If you’d like copes of the handouts from my workshop, let me know and I’ll email them to you.

SKELETONS IN THE CLOSET: MINING YOUR ANCESTRY FOR STORY. (How to use photos,documents, diaries, etc to develop character/setting and details in a story)

Many thanks to RA Cathy Daniels and her “CREW” for making the weekend a great success!

Colleen Kosinski and Sunflowers.

Today’s post features one of my writer/illustrator friends Colleen Kosinski, who talk about her debut picture book LILLA’S SUNFLOWERS (Sky Pony Press)

I’ve been writing for many years. The journey began with picture books, then screenplays; moved on to young adult stories followed by middle grade manuscripts and returned home to picture books.
Before dipping my feet into the writing pool, I worked as a freelance fine artist.  That suited me well because it allowed me to stay home to raise my three children. As they grew older I became available to take on more challenges.  So I set down my paintbrush and picked up a pen. (Actually a computer keyboard but a pen sounds so much better. I imagine it as an ink pen complete with a feather with me dipping into an inkwell, scrawling my words by candlelight). After many years of solely writing, I combined my two passions to create picture books.      01_Lilla's Sunflowers_cover2_625h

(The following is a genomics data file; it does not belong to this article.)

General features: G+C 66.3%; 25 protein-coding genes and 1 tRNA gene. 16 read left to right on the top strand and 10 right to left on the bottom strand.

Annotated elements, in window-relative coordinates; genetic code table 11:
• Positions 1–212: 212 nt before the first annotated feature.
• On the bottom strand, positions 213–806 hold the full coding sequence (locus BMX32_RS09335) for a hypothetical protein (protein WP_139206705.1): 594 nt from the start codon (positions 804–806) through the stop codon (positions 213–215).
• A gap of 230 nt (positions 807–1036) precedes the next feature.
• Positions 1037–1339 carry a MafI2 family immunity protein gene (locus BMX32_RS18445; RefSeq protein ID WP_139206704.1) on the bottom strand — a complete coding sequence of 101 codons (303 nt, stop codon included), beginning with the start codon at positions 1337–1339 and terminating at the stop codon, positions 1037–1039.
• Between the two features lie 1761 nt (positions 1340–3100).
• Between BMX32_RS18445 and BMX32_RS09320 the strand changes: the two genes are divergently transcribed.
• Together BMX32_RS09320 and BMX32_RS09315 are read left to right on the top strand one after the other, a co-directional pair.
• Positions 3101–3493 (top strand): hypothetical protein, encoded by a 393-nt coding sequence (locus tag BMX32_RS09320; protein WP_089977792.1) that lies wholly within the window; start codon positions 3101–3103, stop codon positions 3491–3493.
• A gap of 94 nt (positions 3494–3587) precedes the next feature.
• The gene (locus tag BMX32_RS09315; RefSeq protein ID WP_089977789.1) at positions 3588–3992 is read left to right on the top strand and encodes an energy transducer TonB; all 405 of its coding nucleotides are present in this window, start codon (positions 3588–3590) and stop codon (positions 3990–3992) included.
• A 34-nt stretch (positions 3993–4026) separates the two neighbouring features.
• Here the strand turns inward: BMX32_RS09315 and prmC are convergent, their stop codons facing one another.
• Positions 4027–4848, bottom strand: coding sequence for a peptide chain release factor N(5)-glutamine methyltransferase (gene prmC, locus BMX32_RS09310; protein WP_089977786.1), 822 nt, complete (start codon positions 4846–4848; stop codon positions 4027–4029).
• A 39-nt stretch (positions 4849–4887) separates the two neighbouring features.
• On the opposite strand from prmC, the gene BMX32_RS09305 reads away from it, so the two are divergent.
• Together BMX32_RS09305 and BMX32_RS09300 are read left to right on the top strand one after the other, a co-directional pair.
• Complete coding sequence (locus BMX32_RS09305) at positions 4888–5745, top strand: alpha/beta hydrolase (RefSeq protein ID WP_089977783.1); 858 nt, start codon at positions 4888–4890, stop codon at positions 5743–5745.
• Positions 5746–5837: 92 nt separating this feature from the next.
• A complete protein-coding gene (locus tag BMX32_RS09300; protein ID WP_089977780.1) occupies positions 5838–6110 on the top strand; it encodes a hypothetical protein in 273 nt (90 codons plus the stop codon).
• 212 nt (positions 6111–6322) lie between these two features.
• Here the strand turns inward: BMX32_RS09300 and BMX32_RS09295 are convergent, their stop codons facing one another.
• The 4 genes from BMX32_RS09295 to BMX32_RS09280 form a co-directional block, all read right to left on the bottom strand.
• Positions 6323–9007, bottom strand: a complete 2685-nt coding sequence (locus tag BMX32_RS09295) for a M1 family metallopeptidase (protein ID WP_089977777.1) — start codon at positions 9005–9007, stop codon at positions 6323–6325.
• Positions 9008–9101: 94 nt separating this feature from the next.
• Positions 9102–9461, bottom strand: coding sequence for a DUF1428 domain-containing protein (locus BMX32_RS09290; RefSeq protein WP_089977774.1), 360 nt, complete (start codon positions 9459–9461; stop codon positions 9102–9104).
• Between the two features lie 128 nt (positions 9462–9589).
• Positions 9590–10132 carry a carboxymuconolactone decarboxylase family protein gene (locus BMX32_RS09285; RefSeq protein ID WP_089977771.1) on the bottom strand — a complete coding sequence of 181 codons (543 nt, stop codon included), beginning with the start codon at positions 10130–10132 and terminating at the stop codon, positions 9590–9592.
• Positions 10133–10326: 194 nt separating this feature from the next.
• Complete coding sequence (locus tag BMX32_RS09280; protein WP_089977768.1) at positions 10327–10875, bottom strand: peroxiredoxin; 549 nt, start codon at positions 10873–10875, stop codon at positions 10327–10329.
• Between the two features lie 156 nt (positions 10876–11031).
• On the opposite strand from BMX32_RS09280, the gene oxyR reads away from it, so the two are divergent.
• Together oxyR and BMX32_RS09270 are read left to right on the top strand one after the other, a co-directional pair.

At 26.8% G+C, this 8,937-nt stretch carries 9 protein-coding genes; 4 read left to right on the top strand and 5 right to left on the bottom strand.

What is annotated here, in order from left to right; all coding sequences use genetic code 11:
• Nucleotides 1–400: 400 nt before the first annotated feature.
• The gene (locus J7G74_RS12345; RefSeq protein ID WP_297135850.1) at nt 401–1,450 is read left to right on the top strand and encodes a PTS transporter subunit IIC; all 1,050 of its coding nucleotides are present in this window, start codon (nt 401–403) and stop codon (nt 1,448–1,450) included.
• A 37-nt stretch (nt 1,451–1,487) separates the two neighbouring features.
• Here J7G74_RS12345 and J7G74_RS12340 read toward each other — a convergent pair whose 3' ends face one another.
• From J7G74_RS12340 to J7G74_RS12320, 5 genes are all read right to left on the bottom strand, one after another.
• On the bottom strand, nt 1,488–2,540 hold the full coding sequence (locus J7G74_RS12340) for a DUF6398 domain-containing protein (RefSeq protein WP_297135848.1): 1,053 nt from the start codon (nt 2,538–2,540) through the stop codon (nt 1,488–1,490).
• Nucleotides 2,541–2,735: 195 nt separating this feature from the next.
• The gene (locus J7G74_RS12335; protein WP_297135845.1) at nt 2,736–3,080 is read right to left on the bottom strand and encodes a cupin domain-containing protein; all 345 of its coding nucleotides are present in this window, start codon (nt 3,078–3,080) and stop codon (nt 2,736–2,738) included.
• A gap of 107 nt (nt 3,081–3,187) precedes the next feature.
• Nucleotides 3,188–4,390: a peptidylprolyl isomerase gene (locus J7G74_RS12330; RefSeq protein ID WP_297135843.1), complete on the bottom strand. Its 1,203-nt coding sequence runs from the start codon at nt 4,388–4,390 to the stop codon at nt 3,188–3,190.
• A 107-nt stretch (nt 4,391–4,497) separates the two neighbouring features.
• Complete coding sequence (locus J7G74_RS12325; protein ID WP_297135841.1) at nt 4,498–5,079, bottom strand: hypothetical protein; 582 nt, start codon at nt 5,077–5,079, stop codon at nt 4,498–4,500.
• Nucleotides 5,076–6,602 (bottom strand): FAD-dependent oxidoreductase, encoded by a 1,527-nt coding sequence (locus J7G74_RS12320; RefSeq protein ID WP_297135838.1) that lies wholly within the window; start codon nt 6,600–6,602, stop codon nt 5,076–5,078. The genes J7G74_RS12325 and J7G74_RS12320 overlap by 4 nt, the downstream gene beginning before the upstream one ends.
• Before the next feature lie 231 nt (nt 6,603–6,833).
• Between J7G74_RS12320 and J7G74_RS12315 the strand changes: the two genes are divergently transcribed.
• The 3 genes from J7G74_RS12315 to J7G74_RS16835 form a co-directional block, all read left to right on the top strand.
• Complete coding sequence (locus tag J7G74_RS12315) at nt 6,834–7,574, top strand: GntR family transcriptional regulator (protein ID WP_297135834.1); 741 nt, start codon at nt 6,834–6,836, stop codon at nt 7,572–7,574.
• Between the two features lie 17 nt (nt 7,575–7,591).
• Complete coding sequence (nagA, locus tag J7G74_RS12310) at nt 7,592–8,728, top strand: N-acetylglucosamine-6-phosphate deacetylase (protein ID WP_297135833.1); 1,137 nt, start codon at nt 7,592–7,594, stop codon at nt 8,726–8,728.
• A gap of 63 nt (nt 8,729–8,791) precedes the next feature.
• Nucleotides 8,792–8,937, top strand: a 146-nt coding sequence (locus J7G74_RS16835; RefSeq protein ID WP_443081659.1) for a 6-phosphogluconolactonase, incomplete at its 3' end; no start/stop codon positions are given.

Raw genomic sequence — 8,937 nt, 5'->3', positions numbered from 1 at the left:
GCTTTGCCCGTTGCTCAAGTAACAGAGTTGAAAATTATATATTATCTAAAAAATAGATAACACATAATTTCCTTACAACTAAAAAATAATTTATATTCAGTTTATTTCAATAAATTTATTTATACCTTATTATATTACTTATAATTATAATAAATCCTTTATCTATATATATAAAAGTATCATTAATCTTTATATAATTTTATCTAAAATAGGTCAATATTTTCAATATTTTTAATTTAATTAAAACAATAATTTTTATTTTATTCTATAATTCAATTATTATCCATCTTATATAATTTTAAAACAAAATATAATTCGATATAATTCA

Lilla’s Sunflowers originated like my career, through a journey of discovery. I first drew the illustration of Lilla you see on the front cover. I stared at her and realized she wanted a story. But what was her story? Why was she standing in a field of sunflowers? Was she sad when the sunflowers died? I started thinking about the seasons and how they applied to our lives. My first draft involved death. If you knew that my manuscripts for older children deal with death, reincarnation, and astral travel you’d understand why I went there first. Later in the process I thought the topic might be a tad morbid for a picture book so I had to keep thinking and sketching drawings for inspiration.

I’m not sure what particular moment it happened, but seeing videos of children and dogs being reunited with military men and women returning from service over seas, a light bulb went off in my head. The separation of a parent from child during a tour of duty is always difficult for all involved and is mirrored by the changing seasons with the anticipated return home similar to the blooming of plants in the spring and summer. It’s on this backdrop that Lilla’s strategy to stay connected with her father has wonderful unintended consequences.

Lilla’s Sunflowers shows how one small act of love and kindness can spread to people and places you’d never imagine.

http://lillas-sunflowers.colleenrowankosinski.com/trailer/

My agent submitted the book to publishers and within six months we had a contract with Sky Pony Press. I worked very hard to meet all my deadlines and now, a little over a year since signing the contract, my book is real. I can actually hold it in my arms! My first book baby. Now I’m anxious to give it some siblings!                SUNFLOWER_AUTHOR_PIC_500_WIDE